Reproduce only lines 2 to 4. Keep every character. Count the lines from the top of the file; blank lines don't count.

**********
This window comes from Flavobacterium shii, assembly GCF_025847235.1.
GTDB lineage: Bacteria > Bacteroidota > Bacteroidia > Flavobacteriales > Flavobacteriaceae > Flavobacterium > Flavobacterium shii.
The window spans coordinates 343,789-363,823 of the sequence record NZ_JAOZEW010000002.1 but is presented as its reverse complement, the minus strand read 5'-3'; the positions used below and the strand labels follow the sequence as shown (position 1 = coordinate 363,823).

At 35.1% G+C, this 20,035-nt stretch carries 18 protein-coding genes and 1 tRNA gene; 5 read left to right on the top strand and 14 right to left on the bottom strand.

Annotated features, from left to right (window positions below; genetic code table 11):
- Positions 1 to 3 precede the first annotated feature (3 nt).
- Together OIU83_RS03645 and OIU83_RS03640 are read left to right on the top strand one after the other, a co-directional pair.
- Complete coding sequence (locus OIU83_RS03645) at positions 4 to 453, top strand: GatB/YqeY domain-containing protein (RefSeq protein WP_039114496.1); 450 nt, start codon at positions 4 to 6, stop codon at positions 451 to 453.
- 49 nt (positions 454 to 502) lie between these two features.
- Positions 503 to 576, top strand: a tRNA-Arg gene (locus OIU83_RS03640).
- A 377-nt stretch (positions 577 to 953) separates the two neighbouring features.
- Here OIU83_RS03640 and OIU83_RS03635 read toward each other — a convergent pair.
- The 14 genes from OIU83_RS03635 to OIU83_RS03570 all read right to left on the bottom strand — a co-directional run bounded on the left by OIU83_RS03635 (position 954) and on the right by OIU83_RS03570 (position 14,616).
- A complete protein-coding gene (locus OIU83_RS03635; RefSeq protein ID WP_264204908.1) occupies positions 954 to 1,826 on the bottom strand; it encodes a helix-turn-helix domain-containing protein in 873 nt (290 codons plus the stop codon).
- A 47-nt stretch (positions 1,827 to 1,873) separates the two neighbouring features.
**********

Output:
GTDB lineage: Bacteria > Bacteroidota > Bacteroidia > Flavobacteriales > Flavobacteriaceae > Flavobacterium > Flavobacterium shii.
The window spans coordinates 343,789-363,823 of the sequence record NZ_JAOZEW010000002.1 but is presented as its reverse complement, the minus strand read 5'-3'; the positions used below and the strand labels follow the sequence as shown (position 1 = coordinate 363,823).

At 35.1% G+C, this 20,035-nt stretch carries 18 protein-coding genes and 1 tRNA gene; 5 read left to right on the top strand and 14 right to left on the bottom strand.